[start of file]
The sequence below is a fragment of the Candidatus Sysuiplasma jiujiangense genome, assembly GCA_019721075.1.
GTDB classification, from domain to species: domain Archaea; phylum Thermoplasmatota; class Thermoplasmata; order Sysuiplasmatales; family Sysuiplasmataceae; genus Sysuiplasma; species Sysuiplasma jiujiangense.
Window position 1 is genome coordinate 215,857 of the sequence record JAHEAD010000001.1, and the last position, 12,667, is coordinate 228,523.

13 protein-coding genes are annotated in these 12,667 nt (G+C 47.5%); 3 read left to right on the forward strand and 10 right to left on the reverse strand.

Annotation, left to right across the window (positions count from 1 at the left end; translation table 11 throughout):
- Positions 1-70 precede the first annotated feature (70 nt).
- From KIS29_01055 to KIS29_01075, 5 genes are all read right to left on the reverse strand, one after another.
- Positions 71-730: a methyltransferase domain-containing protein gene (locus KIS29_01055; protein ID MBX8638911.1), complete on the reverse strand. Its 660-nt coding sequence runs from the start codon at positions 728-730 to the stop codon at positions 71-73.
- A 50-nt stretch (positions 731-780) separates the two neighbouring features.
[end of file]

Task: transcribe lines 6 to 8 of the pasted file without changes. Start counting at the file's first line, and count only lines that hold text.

- Positions 1-70 precede the first annotated feature (70 nt).
- From KIS29_01055 to KIS29_01075, 5 genes are all read right to left on the reverse strand, one after another.
- Positions 71-730: a methyltransferase domain-containing protein gene (locus KIS29_01055; protein ID MBX8638911.1), complete on the reverse strand. Its 660-nt coding sequence runs from the start codon at positions 728-730 to the stop codon at positions 71-73.